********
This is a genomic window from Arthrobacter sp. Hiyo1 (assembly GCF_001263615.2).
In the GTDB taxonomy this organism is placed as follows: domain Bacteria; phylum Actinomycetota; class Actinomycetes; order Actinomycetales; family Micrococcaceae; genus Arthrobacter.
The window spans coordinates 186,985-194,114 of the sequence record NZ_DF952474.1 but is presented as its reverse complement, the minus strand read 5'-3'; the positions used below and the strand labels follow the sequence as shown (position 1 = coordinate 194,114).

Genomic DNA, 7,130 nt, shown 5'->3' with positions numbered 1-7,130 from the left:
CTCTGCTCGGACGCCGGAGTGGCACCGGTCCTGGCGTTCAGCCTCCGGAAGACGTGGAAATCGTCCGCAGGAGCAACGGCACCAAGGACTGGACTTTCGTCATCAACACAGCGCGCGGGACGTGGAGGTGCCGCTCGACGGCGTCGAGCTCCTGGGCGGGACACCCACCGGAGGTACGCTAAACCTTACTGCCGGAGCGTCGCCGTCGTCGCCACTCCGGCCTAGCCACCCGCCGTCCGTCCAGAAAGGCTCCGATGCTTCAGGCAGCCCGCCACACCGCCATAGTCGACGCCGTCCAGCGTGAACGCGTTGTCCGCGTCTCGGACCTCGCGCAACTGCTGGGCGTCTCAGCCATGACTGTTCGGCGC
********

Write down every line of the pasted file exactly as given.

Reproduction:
This is a genomic window from Arthrobacter sp. Hiyo1 (assembly GCF_001263615.2).
In the GTDB taxonomy this organism is placed as follows: domain Bacteria; phylum Actinomycetota; class Actinomycetes; order Actinomycetales; family Micrococcaceae; genus Arthrobacter.
The window spans coordinates 186,985-194,114 of the sequence record NZ_DF952474.1 but is presented as its reverse complement, the minus strand read 5'-3'; the positions used below and the strand labels follow the sequence as shown (position 1 = coordinate 194,114).

Genomic DNA, 7,130 nt, shown 5'->3' with positions numbered 1-7,130 from the left:
CTCTGCTCGGACGCCGGAGTGGCACCGGTCCTGGCGTTCAGCCTCCGGAAGACGTGGAAATCGTCCGCAGGAGCAACGGCACCAAGGACTGGACTTTCGTCATCAACACAGCGCGCGGGACGTGGAGGTGCCGCTCGACGGCGTCGAGCTCCTGGGCGGGACACCCACCGGAGGTACGCTAAACCTTACTGCCGGAGCGTCGCCGTCGTCGCCACTCCGGCCTAGCCACCCGCCGTCCGTCCAGAAAGGCTCCGATGCTTCAGGCAGCCCGCCACACCGCCATAGTCGACGCCGTCCAGCGTGAACGCGTTGTCCGCGTCTCGGACCTCGCGCAACTGCTGGGCGTCTCAGCCATGACTGTTCGGCGC